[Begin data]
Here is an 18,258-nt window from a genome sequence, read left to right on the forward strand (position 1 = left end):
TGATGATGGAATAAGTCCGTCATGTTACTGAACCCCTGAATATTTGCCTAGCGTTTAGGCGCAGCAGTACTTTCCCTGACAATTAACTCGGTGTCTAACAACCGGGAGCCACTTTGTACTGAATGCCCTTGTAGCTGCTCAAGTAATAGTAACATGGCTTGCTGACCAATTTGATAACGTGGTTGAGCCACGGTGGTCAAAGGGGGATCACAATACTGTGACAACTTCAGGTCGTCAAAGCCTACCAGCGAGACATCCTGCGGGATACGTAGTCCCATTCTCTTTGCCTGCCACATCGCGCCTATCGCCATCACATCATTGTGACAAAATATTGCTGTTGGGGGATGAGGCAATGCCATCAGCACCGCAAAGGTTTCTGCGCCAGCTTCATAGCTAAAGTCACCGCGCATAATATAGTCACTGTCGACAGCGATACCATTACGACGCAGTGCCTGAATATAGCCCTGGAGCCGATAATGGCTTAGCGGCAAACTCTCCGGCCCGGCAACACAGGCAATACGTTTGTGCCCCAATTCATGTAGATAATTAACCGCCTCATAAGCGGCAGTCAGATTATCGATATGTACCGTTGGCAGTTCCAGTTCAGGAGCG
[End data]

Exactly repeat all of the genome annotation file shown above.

Here is an 18,258-nt window from a genome sequence, read left to right on the forward strand (position 1 = left end):
TGATGATGGAATAAGTCCGTCATGTTACTGAACCCCTGAATATTTGCCTAGCGTTTAGGCGCAGCAGTACTTTCCCTGACAATTAACTCGGTGTCTAACAACCGGGAGCCACTTTGTACTGAATGCCCTTGTAGCTGCTCAAGTAATAGTAACATGGCTTGCTGACCAATTTGATAACGTGGTTGAGCCACGGTGGTCAAAGGGGGATCACAATACTGTGACAACTTCAGGTCGTCAAAGCCTACCAGCGAGACATCCTGCGGGATACGTAGTCCCATTCTCTTTGCCTGCCACATCGCGCCTATCGCCATCACATCATTGTGACAAAATATTGCTGTTGGGGGATGAGGCAATGCCATCAGCACCGCAAAGGTTTCTGCGCCAGCTTCATAGCTAAAGTCACCGCGCATAATATAGTCACTGTCGACAGCGATACCATTACGACGCAGTGCCTGAATATAGCCCTGGAGCCGATAATGGCTTAGCGGCAAACTCTCCGGCCCGGCAACACAGGCAATACGTTTGTGCCCCAATTCATGTAGATAATTAACCGCCTCATAAGCGGCAGTCAGATTATCGATATGTACCGTTGGCAGTTCCAGTTCAGGAGCG